Naked Leg BURN test: Air i5: 2013

Discussion in 'MacBook Air' started by johnjey, Aug 11, 2013.


Is your 2013 11'Air able to pass the naked thigh burn test?

Poll closed Dec 29, 2013.
  1. Ya, i can have it on my naked thigh for hours with heavy use

  2. No, it starts warming up quickly with Netflix and i can't

    0 vote(s)
  3. Hell no, it branded my thigh as it was molten hot and i ended up in ER :(

  4. Runs like a breeze even on heavy use and only slight warm 3/10

  1. macrumors regular

    Jun 17, 2013
    Does your 2013 i5 or i7: with 4 or 8GB RAM and 128 or 512 SSD heat up while very normal use (refers to safari/mozilla/chrome open, skype call, total finder on) and nothing else in the background:
  2. macrumors Westmere


    May 16, 2008
    Having a browser and Skype call running can easily be enough to cause temps to rise significantly. That's normal. If you're not already doing so, use iStat Pro (free) or iStat Menus ($16) to get accurate readings of your temps, fan speeds, etc., rather than relying on your sense of touch or sound. A forum member has posted a copy of iStat Pro that has been "tweaked" to enhance compatibility with Mountain Lion. You can download it here.
    The Intel processors used in Macs are designed to automatically shut down to prevent damage if they truly overheat. CPU Tjmax = 105C (221F), GPU Tjmax = 100C (212F) on i3, i5, i7 processors. (Source: Intel)
    Unless there is a rare defect in a Mac, most temps are well within the normal operating range, considering the workload being put on it. Websites with Flash content, games and other multimedia apps will put higher demand on the CPU/GPU, generating more heat. This is normal. If you're constantly putting high demands on your system, such as gaming or other multimedia tasks, expect temps to rise and fans to spin up accordingly. It's just your Mac doing its job to maintain temps within the normal range.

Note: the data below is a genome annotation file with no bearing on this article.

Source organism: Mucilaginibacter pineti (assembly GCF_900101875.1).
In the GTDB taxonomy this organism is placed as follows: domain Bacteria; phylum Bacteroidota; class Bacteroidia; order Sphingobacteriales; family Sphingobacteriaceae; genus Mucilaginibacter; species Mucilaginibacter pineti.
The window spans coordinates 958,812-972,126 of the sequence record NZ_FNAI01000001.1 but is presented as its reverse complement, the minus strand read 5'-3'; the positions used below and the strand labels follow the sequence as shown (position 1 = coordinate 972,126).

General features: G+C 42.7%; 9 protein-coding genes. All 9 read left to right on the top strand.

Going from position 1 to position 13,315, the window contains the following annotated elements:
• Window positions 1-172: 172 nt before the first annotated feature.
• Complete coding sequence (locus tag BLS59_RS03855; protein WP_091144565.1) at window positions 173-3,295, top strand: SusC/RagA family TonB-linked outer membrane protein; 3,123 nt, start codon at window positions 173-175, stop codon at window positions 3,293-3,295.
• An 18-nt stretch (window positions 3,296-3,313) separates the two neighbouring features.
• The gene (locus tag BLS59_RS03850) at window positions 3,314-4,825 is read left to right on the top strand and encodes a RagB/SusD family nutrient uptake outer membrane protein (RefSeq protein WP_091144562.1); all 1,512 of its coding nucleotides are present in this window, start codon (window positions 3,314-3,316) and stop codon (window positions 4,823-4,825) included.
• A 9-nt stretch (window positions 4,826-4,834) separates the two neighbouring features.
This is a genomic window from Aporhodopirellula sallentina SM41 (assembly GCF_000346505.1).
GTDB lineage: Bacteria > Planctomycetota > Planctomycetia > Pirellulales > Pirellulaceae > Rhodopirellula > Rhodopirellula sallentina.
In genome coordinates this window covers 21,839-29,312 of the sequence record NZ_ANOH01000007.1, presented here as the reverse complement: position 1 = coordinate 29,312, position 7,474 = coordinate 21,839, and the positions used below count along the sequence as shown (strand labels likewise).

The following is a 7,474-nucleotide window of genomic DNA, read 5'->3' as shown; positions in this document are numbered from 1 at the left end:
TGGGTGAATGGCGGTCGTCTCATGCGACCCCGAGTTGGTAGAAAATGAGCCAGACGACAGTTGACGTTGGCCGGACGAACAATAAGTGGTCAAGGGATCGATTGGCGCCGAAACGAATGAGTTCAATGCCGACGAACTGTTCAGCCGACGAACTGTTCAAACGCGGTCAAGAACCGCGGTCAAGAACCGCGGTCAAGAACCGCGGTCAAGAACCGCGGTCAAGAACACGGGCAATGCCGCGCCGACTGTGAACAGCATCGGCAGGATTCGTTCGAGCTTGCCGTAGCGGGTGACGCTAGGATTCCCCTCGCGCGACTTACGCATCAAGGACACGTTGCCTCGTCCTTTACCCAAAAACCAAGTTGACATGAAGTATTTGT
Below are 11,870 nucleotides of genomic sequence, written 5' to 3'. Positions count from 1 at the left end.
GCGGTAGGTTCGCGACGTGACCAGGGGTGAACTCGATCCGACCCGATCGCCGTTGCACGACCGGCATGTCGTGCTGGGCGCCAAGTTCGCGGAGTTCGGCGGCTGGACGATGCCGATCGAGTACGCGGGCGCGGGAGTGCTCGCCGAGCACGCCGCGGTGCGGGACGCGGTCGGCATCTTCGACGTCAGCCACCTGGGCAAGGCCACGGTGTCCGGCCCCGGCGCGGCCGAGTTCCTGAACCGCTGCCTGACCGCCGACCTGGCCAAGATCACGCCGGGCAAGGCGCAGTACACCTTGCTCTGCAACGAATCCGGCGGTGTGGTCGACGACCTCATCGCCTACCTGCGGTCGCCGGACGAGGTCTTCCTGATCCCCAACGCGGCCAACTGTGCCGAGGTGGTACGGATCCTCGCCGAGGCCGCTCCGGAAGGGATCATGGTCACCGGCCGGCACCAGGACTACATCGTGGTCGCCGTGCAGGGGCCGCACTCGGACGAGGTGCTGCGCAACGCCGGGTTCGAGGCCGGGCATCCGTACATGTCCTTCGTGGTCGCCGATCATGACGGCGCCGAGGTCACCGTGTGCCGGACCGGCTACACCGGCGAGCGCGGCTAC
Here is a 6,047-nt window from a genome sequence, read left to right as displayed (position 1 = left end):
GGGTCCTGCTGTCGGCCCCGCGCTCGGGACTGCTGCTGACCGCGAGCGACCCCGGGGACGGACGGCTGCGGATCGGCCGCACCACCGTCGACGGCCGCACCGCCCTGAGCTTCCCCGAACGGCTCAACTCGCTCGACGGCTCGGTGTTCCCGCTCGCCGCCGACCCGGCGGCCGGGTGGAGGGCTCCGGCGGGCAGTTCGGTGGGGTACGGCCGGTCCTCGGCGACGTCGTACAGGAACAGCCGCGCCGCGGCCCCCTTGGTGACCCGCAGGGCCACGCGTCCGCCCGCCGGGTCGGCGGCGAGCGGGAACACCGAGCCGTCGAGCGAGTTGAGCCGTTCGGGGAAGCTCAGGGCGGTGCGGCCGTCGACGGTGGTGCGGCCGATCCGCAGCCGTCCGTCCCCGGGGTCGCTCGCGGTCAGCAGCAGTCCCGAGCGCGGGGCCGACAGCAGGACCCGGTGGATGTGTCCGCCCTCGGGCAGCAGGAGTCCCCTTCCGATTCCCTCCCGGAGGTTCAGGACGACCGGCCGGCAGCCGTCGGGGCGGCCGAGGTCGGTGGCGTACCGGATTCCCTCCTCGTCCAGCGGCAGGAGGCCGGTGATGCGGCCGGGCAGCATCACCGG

It is also quite normal for your Mac to become extremely hot to the touch during intensive operations. The aluminum body transfers heat more effectively than other materials used in computer casings, so you will feel the heat more. This doesn't indicate that it's overheating and will not harm the computer to be hot to the touch.
    Your fans are always on when your Mac is on, spinning at a minimum of 2000 rpm (for MBPs) or 1800 rpm (for MBAs, MBs and minis), or 1200 for the newest MBAs. Older iMacs have 3 fans with minimum speeds in the 800-1200 range, while the newest iMacs have a single fan, spinning at a minimum of about 1400 rpm. They will spin faster as needed to keep temps at a safe level. If your fans are spinning up without increased heat, try resetting the SMC. (PRAM/NVRAM has nothing to do with these issues, so resetting it will not help.)
    The intake and exhaust vents are in the back of the computer near the hinge on all Mac notebooks (except the new MBP with retina display, which has intake vents along the sides at the bottom). The iMac vent is a slot on the back near the top of the computer. Make sure the vents remain unblocked to allow your computer to perform at its best. For Flash-related issues:
  3. macrumors 68030

    Oct 9, 2007
    I've got a 13, so I didn't answer the poll. It never gets close to burning, but it will get to slightly uncomfortable under heavy use.
  4. macrumors 68000

    Oct 21, 2009
    my 13 runs cooler than my ipad 3rd gen does. The ipad 3rd gen gets super hot when watching a long movie, the air does not

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